Oregon lawmakers have introduced more than 2,700 bills for consideration during the 2019 legislative session that began Jan. 22. Of that number, fewer than 450 have been signed into law so far, and while more will be signed, most are likely to end up in the trash bin.

That’s led to talk of limiting the number of bills that can be introduced. While artificial limits sound like a good idea, they’re not. There’s no way to determine what is the right number.

By law, the even-year sessions must conclude business within 35 days. By general agreement, the short sessions were added to the calendar as a way to deal with problems that had cropped up in the months since the longer odd-year session had adjourned.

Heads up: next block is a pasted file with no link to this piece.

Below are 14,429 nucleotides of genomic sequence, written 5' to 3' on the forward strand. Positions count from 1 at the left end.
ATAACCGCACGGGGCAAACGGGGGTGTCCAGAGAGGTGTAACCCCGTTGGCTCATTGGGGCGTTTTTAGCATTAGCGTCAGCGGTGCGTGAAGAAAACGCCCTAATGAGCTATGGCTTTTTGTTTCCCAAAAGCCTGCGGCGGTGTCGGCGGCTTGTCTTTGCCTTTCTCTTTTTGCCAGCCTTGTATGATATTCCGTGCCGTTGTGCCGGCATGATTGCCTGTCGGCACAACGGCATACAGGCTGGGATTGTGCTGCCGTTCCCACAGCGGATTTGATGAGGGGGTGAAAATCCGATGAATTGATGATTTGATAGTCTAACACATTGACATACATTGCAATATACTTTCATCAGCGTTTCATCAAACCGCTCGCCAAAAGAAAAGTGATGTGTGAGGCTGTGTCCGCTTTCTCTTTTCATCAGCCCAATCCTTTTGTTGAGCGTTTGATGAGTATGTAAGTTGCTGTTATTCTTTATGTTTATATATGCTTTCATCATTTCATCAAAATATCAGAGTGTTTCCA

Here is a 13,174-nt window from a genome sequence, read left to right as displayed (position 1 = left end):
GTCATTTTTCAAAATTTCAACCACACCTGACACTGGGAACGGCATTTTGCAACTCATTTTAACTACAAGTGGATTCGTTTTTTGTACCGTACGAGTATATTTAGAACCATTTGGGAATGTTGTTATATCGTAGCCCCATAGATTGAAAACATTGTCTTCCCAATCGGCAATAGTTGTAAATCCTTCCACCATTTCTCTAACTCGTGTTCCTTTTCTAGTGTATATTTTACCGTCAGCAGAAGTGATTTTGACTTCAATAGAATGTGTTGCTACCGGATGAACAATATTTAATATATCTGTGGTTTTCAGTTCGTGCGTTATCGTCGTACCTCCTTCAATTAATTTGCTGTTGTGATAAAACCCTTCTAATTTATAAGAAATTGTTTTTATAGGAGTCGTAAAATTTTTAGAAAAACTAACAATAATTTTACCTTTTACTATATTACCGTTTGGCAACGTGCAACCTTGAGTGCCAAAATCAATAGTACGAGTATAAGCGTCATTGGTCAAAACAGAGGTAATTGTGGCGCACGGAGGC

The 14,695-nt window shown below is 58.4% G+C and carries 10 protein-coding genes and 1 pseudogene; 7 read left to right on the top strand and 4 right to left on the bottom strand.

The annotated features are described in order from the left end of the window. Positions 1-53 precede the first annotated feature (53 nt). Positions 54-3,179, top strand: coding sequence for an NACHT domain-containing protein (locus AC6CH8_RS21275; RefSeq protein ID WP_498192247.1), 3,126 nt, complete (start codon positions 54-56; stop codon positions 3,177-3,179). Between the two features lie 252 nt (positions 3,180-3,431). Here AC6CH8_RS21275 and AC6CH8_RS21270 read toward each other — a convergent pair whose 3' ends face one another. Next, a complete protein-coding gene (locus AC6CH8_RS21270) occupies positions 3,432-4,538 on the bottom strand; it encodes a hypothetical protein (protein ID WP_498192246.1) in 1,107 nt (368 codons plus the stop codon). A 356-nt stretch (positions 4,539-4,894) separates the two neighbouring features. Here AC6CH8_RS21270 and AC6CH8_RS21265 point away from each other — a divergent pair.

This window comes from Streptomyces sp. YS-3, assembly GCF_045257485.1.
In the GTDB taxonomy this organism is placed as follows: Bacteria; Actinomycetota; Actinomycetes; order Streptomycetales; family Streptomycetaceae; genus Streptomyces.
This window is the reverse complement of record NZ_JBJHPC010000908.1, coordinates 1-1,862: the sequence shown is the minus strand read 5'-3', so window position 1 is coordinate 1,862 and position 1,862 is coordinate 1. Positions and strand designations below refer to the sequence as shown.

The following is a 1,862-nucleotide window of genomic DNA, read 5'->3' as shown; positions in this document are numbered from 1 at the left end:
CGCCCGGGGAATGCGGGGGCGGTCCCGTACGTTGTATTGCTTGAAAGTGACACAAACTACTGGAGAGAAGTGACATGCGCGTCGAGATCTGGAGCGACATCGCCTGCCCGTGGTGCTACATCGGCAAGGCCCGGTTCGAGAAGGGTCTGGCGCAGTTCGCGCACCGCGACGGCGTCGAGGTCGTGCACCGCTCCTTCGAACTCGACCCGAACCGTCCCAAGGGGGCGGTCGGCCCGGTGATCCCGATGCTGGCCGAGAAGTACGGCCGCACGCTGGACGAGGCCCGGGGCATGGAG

The odd-year sessions are another matter. Budgeting is done during the 160-day long sessions, and that alone dramatically increases the amount of work lawmakers can and want to do. Money for everything from schools to courts to fees to fight noxious weeds is fought over, and just about every lawmaker wants some bit of the financial pie for something near and dear to the folks at home.

The odd-year sessions are also the time for big policy changes — this year, for example, lawmakers have tackled everything from immunization to limits on greenhouse gas emissions. Some good ideas have died, though they may come back in the future.

Lawmakers also have introduced a number of fairly insubstantial measures, to make shelter animals or border collies the state animal, to urge Congress to do a whole host of things, to honor other politicians and so on.

Senate President Peter Courtney, D-Salem, believes fewer bills would mean more fully aired, thoughtful legislation. Perhaps. And lawmakers could construct the rules on limits with flexibility. The better way to do limits is to put the burden on lawmakers themselves to decide what deserves a bill and have their constituents hold them accountable, just as it works now.